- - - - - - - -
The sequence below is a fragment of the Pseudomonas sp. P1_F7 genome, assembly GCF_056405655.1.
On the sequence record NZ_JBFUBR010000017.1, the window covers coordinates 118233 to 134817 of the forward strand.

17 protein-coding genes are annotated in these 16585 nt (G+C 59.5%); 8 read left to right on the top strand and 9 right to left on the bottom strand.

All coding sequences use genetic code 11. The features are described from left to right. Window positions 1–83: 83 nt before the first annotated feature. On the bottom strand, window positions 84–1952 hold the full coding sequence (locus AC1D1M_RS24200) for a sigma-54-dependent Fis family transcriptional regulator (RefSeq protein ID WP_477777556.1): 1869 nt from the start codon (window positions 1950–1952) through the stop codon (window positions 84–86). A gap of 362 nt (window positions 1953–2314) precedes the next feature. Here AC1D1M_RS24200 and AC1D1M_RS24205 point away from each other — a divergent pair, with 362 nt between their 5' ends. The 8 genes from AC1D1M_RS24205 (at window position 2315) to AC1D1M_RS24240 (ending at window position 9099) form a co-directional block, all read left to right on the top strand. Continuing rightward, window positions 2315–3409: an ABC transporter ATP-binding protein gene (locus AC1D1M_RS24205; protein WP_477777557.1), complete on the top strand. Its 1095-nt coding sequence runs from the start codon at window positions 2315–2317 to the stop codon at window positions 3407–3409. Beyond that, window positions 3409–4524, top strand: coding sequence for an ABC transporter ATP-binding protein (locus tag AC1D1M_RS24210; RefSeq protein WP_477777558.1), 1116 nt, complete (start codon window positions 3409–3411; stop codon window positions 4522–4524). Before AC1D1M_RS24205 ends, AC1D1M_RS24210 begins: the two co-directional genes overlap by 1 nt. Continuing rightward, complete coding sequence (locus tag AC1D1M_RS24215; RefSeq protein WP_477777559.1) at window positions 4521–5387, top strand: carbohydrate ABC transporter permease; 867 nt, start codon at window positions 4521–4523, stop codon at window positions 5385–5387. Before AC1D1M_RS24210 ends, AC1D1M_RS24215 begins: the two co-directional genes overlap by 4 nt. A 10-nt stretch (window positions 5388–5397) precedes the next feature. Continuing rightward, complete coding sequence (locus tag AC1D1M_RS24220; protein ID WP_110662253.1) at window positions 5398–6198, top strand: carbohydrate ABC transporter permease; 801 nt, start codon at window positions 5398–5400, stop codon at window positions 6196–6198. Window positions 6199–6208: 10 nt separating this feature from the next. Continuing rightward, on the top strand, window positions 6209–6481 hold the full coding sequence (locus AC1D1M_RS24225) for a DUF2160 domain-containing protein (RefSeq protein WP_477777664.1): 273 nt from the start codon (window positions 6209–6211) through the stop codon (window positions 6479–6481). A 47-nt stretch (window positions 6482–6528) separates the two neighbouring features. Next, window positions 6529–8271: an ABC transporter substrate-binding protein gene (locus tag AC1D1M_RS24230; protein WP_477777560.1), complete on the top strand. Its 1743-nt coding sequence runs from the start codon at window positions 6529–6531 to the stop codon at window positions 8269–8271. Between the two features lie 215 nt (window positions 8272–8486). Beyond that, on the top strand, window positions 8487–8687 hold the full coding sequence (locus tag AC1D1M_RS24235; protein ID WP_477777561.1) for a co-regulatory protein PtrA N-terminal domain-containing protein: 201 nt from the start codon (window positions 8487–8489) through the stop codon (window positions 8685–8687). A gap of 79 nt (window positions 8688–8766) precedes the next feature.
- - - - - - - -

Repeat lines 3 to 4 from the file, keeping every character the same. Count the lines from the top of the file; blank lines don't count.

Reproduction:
17 protein-coding genes are annotated in these 16585 nt (G+C 59.5%); 8 read left to right on the top strand and 9 right to left on the bottom strand.

All coding sequences use genetic code 11. The features are described from left to right. Window positions 1–83: 83 nt before the first annotated feature. On the bottom strand, window positions 84–1952 hold the full coding sequence (locus AC1D1M_RS24200) for a sigma-54-dependent Fis family transcriptional regulator (RefSeq protein ID WP_477777556.1): 1869 nt from the start codon (window positions 1950–1952) through the stop codon (window positions 84–86). A gap of 362 nt (window positions 1953–2314) precedes the next feature. Here AC1D1M_RS24200 and AC1D1M_RS24205 point away from each other — a divergent pair, with 362 nt between their 5' ends. The 8 genes from AC1D1M_RS24205 (at window position 2315) to AC1D1M_RS24240 (ending at window position 9099) form a co-directional block, all read left to right on the top strand. Continuing rightward, window positions 2315–3409: an ABC transporter ATP-binding protein gene (locus AC1D1M_RS24205; protein WP_477777557.1), complete on the top strand. Its 1095-nt coding sequence runs from the start codon at window positions 2315–2317 to the stop codon at window positions 3407–3409. Beyond that, window positions 3409–4524, top strand: coding sequence for an ABC transporter ATP-binding protein (locus tag AC1D1M_RS24210; RefSeq protein WP_477777558.1), 1116 nt, complete (start codon window positions 3409–3411; stop codon window positions 4522–4524). Before AC1D1M_RS24205 ends, AC1D1M_RS24210 begins: the two co-directional genes overlap by 1 nt. Continuing rightward, complete coding sequence (locus tag AC1D1M_RS24215; RefSeq protein WP_477777559.1) at window positions 4521–5387, top strand: carbohydrate ABC transporter permease; 867 nt, start codon at window positions 4521–4523, stop codon at window positions 5385–5387. Before AC1D1M_RS24210 ends, AC1D1M_RS24215 begins: the two co-directional genes overlap by 4 nt. A 10-nt stretch (window positions 5388–5397) precedes the next feature. Continuing rightward, complete coding sequence (locus tag AC1D1M_RS24220; protein ID WP_110662253.1) at window positions 5398–6198, top strand: carbohydrate ABC transporter permease; 801 nt, start codon at window positions 5398–5400, stop codon at window positions 6196–6198. Window positions 6199–6208: 10 nt separating this feature from the next. Continuing rightward, on the top strand, window positions 6209–6481 hold the full coding sequence (locus AC1D1M_RS24225) for a DUF2160 domain-containing protein (RefSeq protein WP_477777664.1): 273 nt from the start codon (window positions 6209–6211) through the stop codon (window positions 6479–6481). A 47-nt stretch (window positions 6482–6528) separates the two neighbouring features. Next, window positions 6529–8271: an ABC transporter substrate-binding protein gene (locus tag AC1D1M_RS24230; protein WP_477777560.1), complete on the top strand. Its 1743-nt coding sequence runs from the start codon at window positions 6529–6531 to the stop codon at window positions 8269–8271. Between the two features lie 215 nt (window positions 8272–8486). Beyond that, on the top strand, window positions 8487–8687 hold the full coding sequence (locus tag AC1D1M_RS24235; protein ID WP_477777561.1) for a co-regulatory protein PtrA N-terminal domain-containing protein: 201 nt from the start codon (window positions 8487–8489) through the stop codon (window positions 8685–8687). A gap of 79 nt (window positions 8688–8766) precedes the next feature.